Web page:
The UNION, which represents K-12 aid staff in 25 school departments, is calling on the government to commit to long-term funding so that the improvements made in September are sustainable in the coming years. “Any downsizing will hurt our schools and hurt our children`s education, especially now that so many students are facing difficult times to learn from home,” said Araya. “Students, parents and teachers need to know that they have access to the help they need to help students succeed.” “Manitobans know how important school support workers are to our K-12 education system,” says Abe Araya, president of CUPE Manitoba and himself a school facilitator. “We help keep our schools safe and clean, get our children to school safely, run our schools and help our children learn, grow and succeed.” The division will pay $5.2 million by July. The union, which represents most K-12 education workers in Manitoba schools, is calling on the Manitoba government and school departments to keep all K-12 workers on the payroll during COVID-19. The 3 per cent increase in salaries over two years between July 1, 2018 and June 30, 2020, is modest compared to the last round of teacher negotiations in Manitoba, which for the most part increased salaries by two to three per cent per year. CUPE also pledged that school bus drivers would continue to support families. The provincial government announced the suspension of all publicly funded schools in Manitoba for three weeks, starting March 23 and through April 6. This is being taken to slow the spread of COVID-19 in Manitoba. School trusts say they are in a difficult situation when their next collective agreement with teachers reflects the two-year contract in the Louis Riel School Division.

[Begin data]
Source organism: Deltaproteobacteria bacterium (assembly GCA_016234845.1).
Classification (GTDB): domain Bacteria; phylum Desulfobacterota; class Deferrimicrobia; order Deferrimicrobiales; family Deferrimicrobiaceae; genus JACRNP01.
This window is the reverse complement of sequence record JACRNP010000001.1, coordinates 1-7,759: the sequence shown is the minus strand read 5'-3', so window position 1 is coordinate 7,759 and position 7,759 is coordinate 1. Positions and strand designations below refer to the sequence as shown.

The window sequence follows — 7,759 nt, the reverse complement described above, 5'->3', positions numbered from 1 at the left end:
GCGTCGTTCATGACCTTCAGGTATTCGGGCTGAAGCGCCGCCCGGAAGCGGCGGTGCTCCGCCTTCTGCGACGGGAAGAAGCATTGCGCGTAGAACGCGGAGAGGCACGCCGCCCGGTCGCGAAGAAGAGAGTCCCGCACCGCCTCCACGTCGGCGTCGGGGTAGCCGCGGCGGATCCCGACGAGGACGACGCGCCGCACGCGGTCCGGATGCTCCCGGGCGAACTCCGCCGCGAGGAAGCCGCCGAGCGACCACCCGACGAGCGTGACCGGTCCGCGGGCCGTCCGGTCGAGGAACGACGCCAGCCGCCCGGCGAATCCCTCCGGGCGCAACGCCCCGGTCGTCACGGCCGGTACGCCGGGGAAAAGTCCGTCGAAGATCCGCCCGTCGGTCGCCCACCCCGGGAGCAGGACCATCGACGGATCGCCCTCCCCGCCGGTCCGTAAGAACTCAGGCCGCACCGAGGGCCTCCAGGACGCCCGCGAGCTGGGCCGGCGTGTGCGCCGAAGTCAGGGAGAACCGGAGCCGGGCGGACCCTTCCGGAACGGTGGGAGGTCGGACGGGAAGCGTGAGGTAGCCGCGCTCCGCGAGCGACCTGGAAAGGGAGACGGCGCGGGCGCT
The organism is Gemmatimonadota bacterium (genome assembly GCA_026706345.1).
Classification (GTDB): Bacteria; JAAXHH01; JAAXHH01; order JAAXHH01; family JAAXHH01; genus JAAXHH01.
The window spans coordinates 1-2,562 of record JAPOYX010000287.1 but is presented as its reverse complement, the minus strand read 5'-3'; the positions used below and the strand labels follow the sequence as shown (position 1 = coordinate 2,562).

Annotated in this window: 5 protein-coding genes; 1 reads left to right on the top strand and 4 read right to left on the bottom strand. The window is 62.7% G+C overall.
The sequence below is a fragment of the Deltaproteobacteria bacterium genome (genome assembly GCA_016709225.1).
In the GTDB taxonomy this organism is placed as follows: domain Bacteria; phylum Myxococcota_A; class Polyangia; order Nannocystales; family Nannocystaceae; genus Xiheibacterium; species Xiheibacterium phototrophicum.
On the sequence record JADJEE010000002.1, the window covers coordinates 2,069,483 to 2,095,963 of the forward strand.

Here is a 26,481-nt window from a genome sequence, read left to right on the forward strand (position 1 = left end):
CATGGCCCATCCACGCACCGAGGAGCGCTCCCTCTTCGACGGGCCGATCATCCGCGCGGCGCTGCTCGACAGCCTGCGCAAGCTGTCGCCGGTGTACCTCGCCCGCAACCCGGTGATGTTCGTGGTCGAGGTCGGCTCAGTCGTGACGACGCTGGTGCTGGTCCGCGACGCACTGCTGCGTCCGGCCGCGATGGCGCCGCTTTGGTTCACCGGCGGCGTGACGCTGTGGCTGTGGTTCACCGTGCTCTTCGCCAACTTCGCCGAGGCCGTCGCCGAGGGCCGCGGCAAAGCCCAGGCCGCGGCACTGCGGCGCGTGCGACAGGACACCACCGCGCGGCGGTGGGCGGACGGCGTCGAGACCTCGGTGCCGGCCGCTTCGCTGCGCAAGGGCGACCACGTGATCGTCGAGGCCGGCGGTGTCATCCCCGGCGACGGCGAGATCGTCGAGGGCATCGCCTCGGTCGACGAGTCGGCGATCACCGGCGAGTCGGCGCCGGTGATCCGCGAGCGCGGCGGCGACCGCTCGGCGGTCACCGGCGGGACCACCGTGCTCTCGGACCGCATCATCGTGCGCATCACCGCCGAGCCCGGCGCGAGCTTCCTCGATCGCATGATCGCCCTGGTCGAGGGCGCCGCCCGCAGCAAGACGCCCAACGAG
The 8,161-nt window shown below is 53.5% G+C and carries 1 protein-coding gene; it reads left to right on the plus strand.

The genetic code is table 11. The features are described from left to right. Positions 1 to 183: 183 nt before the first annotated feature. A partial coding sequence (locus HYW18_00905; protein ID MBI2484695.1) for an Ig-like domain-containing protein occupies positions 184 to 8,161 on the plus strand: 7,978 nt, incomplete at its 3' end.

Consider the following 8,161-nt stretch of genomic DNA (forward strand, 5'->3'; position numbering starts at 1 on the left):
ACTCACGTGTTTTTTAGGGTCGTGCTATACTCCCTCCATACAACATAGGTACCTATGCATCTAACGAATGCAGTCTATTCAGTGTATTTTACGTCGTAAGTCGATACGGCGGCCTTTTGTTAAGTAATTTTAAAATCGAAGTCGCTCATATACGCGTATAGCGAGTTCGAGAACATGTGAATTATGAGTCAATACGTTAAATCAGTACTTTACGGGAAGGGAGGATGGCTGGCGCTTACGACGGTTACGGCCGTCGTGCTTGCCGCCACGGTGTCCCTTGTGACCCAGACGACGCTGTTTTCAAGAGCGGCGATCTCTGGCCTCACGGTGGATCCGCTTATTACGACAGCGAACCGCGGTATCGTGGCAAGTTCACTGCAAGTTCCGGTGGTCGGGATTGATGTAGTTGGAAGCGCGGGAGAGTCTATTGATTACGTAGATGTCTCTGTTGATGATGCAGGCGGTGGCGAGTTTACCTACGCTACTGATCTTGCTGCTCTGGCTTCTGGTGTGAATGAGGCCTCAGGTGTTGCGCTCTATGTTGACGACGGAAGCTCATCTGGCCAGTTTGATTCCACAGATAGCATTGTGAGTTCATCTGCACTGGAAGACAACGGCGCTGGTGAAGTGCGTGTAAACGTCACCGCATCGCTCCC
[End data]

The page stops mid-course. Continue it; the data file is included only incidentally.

Education Minister Kelvin Goertzen wrote to CUPE and thanked the school official and our union for encouraging Manitobans to recognize and appreciate the work of school support staff in Manitoba.